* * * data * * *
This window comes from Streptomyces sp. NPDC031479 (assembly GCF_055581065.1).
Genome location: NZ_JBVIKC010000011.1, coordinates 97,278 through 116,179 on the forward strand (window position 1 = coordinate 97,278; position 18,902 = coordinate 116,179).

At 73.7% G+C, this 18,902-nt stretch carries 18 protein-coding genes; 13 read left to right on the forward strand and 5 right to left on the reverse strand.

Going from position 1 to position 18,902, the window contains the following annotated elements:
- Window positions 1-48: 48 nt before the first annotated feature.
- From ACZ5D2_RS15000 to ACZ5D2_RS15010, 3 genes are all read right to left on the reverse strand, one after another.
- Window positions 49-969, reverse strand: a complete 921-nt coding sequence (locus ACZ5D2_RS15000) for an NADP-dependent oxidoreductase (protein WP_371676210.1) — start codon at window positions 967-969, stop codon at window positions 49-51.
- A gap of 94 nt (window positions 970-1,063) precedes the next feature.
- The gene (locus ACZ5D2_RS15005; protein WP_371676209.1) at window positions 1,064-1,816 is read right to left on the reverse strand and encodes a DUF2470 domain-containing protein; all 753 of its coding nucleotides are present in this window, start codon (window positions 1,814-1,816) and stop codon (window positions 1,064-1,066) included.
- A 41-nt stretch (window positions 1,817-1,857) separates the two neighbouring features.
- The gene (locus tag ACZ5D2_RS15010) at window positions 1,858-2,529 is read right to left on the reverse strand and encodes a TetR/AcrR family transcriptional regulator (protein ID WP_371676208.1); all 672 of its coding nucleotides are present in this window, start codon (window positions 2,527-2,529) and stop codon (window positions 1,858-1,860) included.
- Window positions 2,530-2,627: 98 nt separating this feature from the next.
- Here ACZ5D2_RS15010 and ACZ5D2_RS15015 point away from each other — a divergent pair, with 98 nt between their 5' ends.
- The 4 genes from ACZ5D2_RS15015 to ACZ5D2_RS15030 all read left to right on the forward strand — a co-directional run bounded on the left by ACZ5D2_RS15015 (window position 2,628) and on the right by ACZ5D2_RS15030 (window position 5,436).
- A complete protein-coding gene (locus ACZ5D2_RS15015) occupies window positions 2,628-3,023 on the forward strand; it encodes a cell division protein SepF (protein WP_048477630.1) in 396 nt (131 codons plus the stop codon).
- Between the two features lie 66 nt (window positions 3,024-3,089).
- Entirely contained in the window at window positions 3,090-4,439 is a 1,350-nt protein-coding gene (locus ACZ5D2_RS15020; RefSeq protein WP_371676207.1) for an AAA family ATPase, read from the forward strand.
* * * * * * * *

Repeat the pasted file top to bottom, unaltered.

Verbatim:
This window comes from Streptomyces sp. NPDC031479 (assembly GCF_055581065.1).
Genome location: NZ_JBVIKC010000011.1, coordinates 97,278 through 116,179 on the forward strand (window position 1 = coordinate 97,278; position 18,902 = coordinate 116,179).

At 73.7% G+C, this 18,902-nt stretch carries 18 protein-coding genes; 13 read left to right on the forward strand and 5 right to left on the reverse strand.

Going from position 1 to position 18,902, the window contains the following annotated elements:
- Window positions 1-48: 48 nt before the first annotated feature.
- From ACZ5D2_RS15000 to ACZ5D2_RS15010, 3 genes are all read right to left on the reverse strand, one after another.
- Window positions 49-969, reverse strand: a complete 921-nt coding sequence (locus ACZ5D2_RS15000) for an NADP-dependent oxidoreductase (protein WP_371676210.1) — start codon at window positions 967-969, stop codon at window positions 49-51.
- A gap of 94 nt (window positions 970-1,063) precedes the next feature.
- The gene (locus ACZ5D2_RS15005; protein WP_371676209.1) at window positions 1,064-1,816 is read right to left on the reverse strand and encodes a DUF2470 domain-containing protein; all 753 of its coding nucleotides are present in this window, start codon (window positions 1,814-1,816) and stop codon (window positions 1,064-1,066) included.
- A 41-nt stretch (window positions 1,817-1,857) separates the two neighbouring features.
- The gene (locus tag ACZ5D2_RS15010) at window positions 1,858-2,529 is read right to left on the reverse strand and encodes a TetR/AcrR family transcriptional regulator (protein ID WP_371676208.1); all 672 of its coding nucleotides are present in this window, start codon (window positions 2,527-2,529) and stop codon (window positions 1,858-1,860) included.
- Window positions 2,530-2,627: 98 nt separating this feature from the next.
- Here ACZ5D2_RS15010 and ACZ5D2_RS15015 point away from each other — a divergent pair, with 98 nt between their 5' ends.
- The 4 genes from ACZ5D2_RS15015 to ACZ5D2_RS15030 all read left to right on the forward strand — a co-directional run bounded on the left by ACZ5D2_RS15015 (window position 2,628) and on the right by ACZ5D2_RS15030 (window position 5,436).
- A complete protein-coding gene (locus ACZ5D2_RS15015) occupies window positions 2,628-3,023 on the forward strand; it encodes a cell division protein SepF (protein WP_048477630.1) in 396 nt (131 codons plus the stop codon).
- Between the two features lie 66 nt (window positions 3,024-3,089).
- Entirely contained in the window at window positions 3,090-4,439 is a 1,350-nt protein-coding gene (locus ACZ5D2_RS15020; RefSeq protein WP_371676207.1) for an AAA family ATPase, read from the forward strand.